Extraordinary collection of construction plans in German for Schindler's Krakau munitions factory, consisting of two bound folders full of planning material and a set of 12 large sheets of period carbon or printed engineering plans displayed in nine frames. One red folder is labeled on the front by contractor Siemens-Bauunion G.m.b.H., 9 x 12, February 2, 1943, 37 pages, and contains extremely detailed calculations regarding the construction of the building (primarily material weights and structural loads), as well as a few architectural drawings.
The other folder also contains calculations regarding area and costs, 8.75 x 12, 25 pages, October 1943, and features numerous ink notations in an unknown hand throughout. All engineering plans are labeled either "Halle Krakau [Krakau Hall]" or "Flugzeughalle [Hangar]," and are dated throughout November 1943. First sheet of plans shows an overview drawing of the hall, 45 x 18, and is framed to an overall size of 50.5 x 24. Second shows cross-sections of various points of a supporting wall and the roof, 40.5 x 20.75, and is framed to an overall size of 46.25 x 26.5.
Third shows the gradient slope of the roof with detailed measurements of its support beams, 44 x 23.5, and is framed to an overall size of 49.25 x 29.5. Fourth is the largest, and shows very detailed plans for a part of the roof and its key support points, also referencing wood extract, wood cut list, and iron output, 54 x 25, and is framed to an overall size of 59.5 x 31. Fifth and sixth sheets show cross-sections of the roof and a large table of figures regarding its load bearing capacities, each 28 x 11.75, and are framed together to an overall size of 32 x 30. Seventh further details the slope of the roof and its supports, 30 x 18, and is framed to an overall size of 35.5 x 23.75. Eighth and ninth diagrams contain more construction angles and load-bearing tables, each 19 x 11.5, and are framed together to an overall size of 29.5 x 25. Tenth and eleventh sheets are similar in their references to weight-bearing structures, each 16.75 x 11.5, and framed together to an overall size of 29.5 x 25. Final sheet shows a detailed cross-section of the roof with axis points and a table of calculations, 23 x 11.5, and is framed to an overall size of 29 x 17. In overall fine condition, with intersecting folds, and toning and filing holes to left edges.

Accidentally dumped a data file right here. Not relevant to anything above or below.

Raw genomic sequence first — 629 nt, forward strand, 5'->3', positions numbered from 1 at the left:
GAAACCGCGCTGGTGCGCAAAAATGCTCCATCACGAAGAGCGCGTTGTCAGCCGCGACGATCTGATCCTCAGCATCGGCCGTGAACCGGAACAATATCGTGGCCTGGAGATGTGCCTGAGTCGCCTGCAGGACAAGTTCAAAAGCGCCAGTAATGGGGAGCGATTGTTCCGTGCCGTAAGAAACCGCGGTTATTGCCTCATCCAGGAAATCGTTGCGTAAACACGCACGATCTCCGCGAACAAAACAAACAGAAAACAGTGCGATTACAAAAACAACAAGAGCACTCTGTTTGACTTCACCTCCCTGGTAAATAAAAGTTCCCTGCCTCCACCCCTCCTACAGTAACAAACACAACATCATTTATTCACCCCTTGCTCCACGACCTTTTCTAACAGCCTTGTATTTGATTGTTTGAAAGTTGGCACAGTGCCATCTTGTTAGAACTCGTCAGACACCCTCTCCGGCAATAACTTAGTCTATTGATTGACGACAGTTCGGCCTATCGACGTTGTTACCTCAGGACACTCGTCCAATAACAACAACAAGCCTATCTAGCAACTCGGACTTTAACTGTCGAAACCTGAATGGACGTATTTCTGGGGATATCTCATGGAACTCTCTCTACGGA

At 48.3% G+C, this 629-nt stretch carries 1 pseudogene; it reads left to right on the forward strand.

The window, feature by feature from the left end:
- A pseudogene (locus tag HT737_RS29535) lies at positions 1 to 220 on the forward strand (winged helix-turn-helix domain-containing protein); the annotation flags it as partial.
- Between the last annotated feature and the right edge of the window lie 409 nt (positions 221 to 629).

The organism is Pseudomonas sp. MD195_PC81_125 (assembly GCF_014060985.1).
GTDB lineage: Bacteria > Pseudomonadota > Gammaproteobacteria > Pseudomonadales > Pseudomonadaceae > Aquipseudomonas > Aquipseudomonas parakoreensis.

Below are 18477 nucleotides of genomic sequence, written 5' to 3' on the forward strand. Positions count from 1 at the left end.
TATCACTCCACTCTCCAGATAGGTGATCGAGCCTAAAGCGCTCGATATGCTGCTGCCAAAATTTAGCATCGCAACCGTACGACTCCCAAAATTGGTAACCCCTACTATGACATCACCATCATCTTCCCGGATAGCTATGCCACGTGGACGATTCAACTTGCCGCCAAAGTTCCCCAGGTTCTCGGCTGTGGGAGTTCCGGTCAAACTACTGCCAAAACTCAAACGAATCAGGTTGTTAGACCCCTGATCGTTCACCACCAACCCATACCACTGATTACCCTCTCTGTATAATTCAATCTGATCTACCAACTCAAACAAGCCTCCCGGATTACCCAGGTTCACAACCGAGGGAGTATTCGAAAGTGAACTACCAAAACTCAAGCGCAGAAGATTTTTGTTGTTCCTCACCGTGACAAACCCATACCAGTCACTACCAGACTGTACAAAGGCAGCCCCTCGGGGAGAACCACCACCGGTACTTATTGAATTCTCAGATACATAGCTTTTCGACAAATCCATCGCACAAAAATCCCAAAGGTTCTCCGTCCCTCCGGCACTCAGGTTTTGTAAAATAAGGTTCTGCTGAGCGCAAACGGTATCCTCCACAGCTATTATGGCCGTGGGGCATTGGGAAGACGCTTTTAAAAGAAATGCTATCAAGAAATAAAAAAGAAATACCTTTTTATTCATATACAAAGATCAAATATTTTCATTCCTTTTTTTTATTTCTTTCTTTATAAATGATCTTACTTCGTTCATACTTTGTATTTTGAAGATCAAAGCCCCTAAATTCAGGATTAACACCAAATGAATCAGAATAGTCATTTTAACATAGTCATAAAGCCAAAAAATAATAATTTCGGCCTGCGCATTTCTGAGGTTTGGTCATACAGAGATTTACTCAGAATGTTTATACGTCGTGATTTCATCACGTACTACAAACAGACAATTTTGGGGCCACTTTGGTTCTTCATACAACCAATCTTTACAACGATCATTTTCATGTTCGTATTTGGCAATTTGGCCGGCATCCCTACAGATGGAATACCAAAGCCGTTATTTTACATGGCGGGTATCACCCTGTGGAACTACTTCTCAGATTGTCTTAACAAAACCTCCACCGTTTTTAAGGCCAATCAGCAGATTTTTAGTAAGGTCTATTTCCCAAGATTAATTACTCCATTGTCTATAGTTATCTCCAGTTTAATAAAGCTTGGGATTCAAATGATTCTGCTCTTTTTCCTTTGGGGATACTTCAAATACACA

Schindler's enamelware manufacturing company had been operating in his Krakau plant, called 'Emalia,' for four years when he contracted with Siemens-Bauunion (which was a major contributor to the Nazi Party and utilized Jewish slave labor) to construct a large, hangar-style building to be used as a stamping facility—the building referenced and depicted in these plans. After breaking ground in the fall of 1943, Siemens finished construction in the summer of 1944—although it was the largest building at Emalia, the hangar went essentially unused, as Schindler had to relocate to Brunnlitz that October.
Behind the new building were living quarters for the Jewish workers, a space where they were safe from the atrocities that went on at the nearby Plaszow concentration camp. Though driven initially by greed—Schindler wanted his workers to be as productive as possible—he had gone bankrupt by the end of the war, having spent his entire fortune on facilities, bribes, and supplies for his workers. Schindler went to great expense to ensure that they were as comfortable as possible—among the other things he built were health clinics, kitchens, bathrooms, and laundry rooms, among other rooms and structures. His Krakau factory complex provided a haven for Jewish workers caught up the greatest horror of our time—a sanctuary that offered protection from the systematic genocide occurring outside its walls. As the plans used to build a portion of Schindler's quasi-fortress, this collection holds a truly remarkable place in history. RR Auction COA.
Terms and abbreviations used in our descriptions.